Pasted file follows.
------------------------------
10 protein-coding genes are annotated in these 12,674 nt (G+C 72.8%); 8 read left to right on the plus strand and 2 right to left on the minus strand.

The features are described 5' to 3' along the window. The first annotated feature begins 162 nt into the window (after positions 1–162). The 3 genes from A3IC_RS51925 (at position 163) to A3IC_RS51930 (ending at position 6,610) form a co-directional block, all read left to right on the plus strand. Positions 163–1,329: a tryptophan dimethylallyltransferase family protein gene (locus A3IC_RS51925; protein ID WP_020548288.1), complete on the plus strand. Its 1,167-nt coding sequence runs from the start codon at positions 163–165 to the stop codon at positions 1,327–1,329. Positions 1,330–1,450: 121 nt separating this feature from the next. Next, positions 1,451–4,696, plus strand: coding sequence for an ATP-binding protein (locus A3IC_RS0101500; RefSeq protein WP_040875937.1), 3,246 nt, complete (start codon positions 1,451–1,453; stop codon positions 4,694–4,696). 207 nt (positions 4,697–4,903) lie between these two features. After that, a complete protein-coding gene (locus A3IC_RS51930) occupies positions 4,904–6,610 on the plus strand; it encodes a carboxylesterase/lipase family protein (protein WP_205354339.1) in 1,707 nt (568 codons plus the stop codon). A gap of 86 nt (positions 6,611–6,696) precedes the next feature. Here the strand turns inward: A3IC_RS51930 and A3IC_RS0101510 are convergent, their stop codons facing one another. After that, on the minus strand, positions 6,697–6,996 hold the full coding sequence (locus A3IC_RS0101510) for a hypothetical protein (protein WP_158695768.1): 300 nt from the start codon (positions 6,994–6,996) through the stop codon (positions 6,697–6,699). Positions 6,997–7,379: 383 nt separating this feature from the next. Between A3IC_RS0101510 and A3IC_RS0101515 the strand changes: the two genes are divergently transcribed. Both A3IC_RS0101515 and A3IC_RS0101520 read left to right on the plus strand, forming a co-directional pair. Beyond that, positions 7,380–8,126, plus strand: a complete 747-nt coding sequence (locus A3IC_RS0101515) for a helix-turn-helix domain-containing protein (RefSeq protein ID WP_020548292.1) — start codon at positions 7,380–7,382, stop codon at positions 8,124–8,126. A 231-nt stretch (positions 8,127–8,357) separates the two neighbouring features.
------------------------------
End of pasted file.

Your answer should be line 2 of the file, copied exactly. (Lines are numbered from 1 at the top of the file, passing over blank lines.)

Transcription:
The features are described 5' to 3' along the window. The first annotated feature begins 162 nt into the window (after positions 1–162). The 3 genes from A3IC_RS51925 (at position 163) to A3IC_RS51930 (ending at position 6,610) form a co-directional block, all read left to right on the plus strand. Positions 163–1,329: a tryptophan dimethylallyltransferase family protein gene (locus A3IC_RS51925; protein ID WP_020548288.1), complete on the plus strand. Its 1,167-nt coding sequence runs from the start codon at positions 163–165 to the stop codon at positions 1,327–1,329. Positions 1,330–1,450: 121 nt separating this feature from the next. Next, positions 1,451–4,696, plus strand: coding sequence for an ATP-binding protein (locus A3IC_RS0101500; RefSeq protein WP_040875937.1), 3,246 nt, complete (start codon positions 1,451–1,453; stop codon positions 4,694–4,696). 207 nt (positions 4,697–4,903) lie between these two features. After that, a complete protein-coding gene (locus A3IC_RS51930) occupies positions 4,904–6,610 on the plus strand; it encodes a carboxylesterase/lipase family protein (protein WP_205354339.1) in 1,707 nt (568 codons plus the stop codon). A gap of 86 nt (positions 6,611–6,696) precedes the next feature. Here the strand turns inward: A3IC_RS51930 and A3IC_RS0101510 are convergent, their stop codons facing one another. After that, on the minus strand, positions 6,697–6,996 hold the full coding sequence (locus A3IC_RS0101510) for a hypothetical protein (protein WP_158695768.1): 300 nt from the start codon (positions 6,994–6,996) through the stop codon (positions 6,697–6,699). Positions 6,997–7,379: 383 nt separating this feature from the next. Between A3IC_RS0101510 and A3IC_RS0101515 the strand changes: the two genes are divergently transcribed. Both A3IC_RS0101515 and A3IC_RS0101520 read left to right on the plus strand, forming a co-directional pair. Beyond that, positions 7,380–8,126, plus strand: a complete 747-nt coding sequence (locus A3IC_RS0101515) for a helix-turn-helix domain-containing protein (RefSeq protein ID WP_020548292.1) — start codon at positions 7,380–7,382, stop codon at positions 8,124–8,126. A 231-nt stretch (positions 8,127–8,357) separates the two neighbouring features.